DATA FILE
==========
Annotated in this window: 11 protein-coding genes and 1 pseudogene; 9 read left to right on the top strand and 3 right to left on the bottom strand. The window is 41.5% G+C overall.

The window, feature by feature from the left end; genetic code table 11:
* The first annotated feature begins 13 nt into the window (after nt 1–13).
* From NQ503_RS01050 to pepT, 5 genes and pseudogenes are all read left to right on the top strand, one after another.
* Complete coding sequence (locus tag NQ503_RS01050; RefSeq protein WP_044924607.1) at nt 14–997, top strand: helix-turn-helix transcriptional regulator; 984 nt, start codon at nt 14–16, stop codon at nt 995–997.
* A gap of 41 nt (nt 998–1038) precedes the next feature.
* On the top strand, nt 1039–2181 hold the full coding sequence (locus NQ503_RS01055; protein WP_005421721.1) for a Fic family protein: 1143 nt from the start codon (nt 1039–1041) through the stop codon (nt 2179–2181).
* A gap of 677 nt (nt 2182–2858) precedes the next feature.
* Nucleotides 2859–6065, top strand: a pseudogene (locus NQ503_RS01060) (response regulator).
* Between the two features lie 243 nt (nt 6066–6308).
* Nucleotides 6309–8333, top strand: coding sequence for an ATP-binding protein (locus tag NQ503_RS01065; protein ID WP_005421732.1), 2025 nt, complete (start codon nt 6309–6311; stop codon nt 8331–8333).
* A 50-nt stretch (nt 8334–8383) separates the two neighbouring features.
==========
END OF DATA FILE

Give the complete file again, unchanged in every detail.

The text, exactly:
Annotated in this window: 11 protein-coding genes and 1 pseudogene; 9 read left to right on the top strand and 3 right to left on the bottom strand. The window is 41.5% G+C overall.

The window, feature by feature from the left end; genetic code table 11:
* The first annotated feature begins 13 nt into the window (after nt 1–13).
* From NQ503_RS01050 to pepT, 5 genes and pseudogenes are all read left to right on the top strand, one after another.
* Complete coding sequence (locus tag NQ503_RS01050; RefSeq protein WP_044924607.1) at nt 14–997, top strand: helix-turn-helix transcriptional regulator; 984 nt, start codon at nt 14–16, stop codon at nt 995–997.
* A gap of 41 nt (nt 998–1038) precedes the next feature.
* On the top strand, nt 1039–2181 hold the full coding sequence (locus NQ503_RS01055; protein WP_005421721.1) for a Fic family protein: 1143 nt from the start codon (nt 1039–1041) through the stop codon (nt 2179–2181).
* A gap of 677 nt (nt 2182–2858) precedes the next feature.
* Nucleotides 2859–6065, top strand: a pseudogene (locus NQ503_RS01060) (response regulator).
* Between the two features lie 243 nt (nt 6066–6308).
* Nucleotides 6309–8333, top strand: coding sequence for an ATP-binding protein (locus tag NQ503_RS01065; protein ID WP_005421732.1), 2025 nt, complete (start codon nt 6309–6311; stop codon nt 8331–8333).
* A 50-nt stretch (nt 8334–8383) separates the two neighbouring features.